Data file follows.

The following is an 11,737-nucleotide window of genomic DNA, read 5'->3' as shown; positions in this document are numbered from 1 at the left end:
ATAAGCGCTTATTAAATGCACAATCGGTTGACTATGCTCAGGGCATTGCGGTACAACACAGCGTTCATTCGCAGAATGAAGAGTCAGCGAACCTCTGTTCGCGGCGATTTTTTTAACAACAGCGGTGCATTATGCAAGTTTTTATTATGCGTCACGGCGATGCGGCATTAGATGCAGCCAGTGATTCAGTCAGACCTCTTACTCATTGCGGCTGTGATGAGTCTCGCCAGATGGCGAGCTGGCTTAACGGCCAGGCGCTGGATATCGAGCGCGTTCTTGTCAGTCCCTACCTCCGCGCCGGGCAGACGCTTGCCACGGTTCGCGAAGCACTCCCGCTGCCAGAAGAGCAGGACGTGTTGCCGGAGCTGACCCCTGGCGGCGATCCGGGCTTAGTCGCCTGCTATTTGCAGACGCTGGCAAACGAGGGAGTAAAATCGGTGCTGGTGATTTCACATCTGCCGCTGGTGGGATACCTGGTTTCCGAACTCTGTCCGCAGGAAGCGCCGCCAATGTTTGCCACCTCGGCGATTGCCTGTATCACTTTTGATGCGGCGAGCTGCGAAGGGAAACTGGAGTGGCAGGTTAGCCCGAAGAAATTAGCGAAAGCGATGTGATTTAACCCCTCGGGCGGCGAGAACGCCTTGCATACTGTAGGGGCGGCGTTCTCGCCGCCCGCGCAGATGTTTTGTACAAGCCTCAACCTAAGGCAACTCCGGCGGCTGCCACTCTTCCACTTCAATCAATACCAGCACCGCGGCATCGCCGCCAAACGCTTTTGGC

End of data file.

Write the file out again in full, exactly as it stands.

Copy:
The following is an 11,737-nucleotide window of genomic DNA, read 5'->3' as shown; positions in this document are numbered from 1 at the left end:
ATAAGCGCTTATTAAATGCACAATCGGTTGACTATGCTCAGGGCATTGCGGTACAACACAGCGTTCATTCGCAGAATGAAGAGTCAGCGAACCTCTGTTCGCGGCGATTTTTTTAACAACAGCGGTGCATTATGCAAGTTTTTATTATGCGTCACGGCGATGCGGCATTAGATGCAGCCAGTGATTCAGTCAGACCTCTTACTCATTGCGGCTGTGATGAGTCTCGCCAGATGGCGAGCTGGCTTAACGGCCAGGCGCTGGATATCGAGCGCGTTCTTGTCAGTCCCTACCTCCGCGCCGGGCAGACGCTTGCCACGGTTCGCGAAGCACTCCCGCTGCCAGAAGAGCAGGACGTGTTGCCGGAGCTGACCCCTGGCGGCGATCCGGGCTTAGTCGCCTGCTATTTGCAGACGCTGGCAAACGAGGGAGTAAAATCGGTGCTGGTGATTTCACATCTGCCGCTGGTGGGATACCTGGTTTCCGAACTCTGTCCGCAGGAAGCGCCGCCAATGTTTGCCACCTCGGCGATTGCCTGTATCACTTTTGATGCGGCGAGCTGCGAAGGGAAACTGGAGTGGCAGGTTAGCCCGAAGAAATTAGCGAAAGCGATGTGATTTAACCCCTCGGGCGGCGAGAACGCCTTGCATACTGTAGGGGCGGCGTTCTCGCCGCCCGCGCAGATGTTTTGTACAAGCCTCAACCTAAGGCAACTCCGGCGGCTGCCACTCTTCCACTTCAATCAATACCAGCACCGCGGCATCGCCGCCAAACGCTTTTGGC